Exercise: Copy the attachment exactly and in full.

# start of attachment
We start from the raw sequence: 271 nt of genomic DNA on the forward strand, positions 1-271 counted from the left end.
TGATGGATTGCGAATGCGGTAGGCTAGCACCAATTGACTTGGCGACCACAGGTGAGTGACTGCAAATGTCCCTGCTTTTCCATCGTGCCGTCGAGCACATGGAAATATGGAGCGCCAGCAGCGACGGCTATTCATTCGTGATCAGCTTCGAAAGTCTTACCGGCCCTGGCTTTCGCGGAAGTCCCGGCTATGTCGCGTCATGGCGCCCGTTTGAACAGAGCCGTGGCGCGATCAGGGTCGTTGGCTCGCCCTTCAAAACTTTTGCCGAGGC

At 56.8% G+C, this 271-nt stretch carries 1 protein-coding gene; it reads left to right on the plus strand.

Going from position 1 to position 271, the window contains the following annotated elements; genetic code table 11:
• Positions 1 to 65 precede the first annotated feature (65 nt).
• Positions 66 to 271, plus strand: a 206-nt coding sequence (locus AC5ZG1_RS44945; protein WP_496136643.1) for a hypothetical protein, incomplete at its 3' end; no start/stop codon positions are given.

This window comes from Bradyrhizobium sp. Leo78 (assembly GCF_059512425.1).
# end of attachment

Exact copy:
We start from the raw sequence: 271 nt of genomic DNA on the forward strand, positions 1-271 counted from the left end.
TGATGGATTGCGAATGCGGTAGGCTAGCACCAATTGACTTGGCGACCACAGGTGAGTGACTGCAAATGTCCCTGCTTTTCCATCGTGCCGTCGAGCACATGGAAATATGGAGCGCCAGCAGCGACGGCTATTCATTCGTGATCAGCTTCGAAAGTCTTACCGGCCCTGGCTTTCGCGGAAGTCCCGGCTATGTCGCGTCATGGCGCCCGTTTGAACAGAGCCGTGGCGCGATCAGGGTCGTTGGCTCGCCCTTCAAAACTTTTGCCGAGGC

At 56.8% G+C, this 271-nt stretch carries 1 protein-coding gene; it reads left to right on the plus strand.

Going from position 1 to position 271, the window contains the following annotated elements; genetic code table 11:
• Positions 1 to 65 precede the first annotated feature (65 nt).
• Positions 66 to 271, plus strand: a 206-nt coding sequence (locus AC5ZG1_RS44945; protein WP_496136643.1) for a hypothetical protein, incomplete at its 3' end; no start/stop codon positions are given.

This window comes from Bradyrhizobium sp. Leo78 (assembly GCF_059512425.1).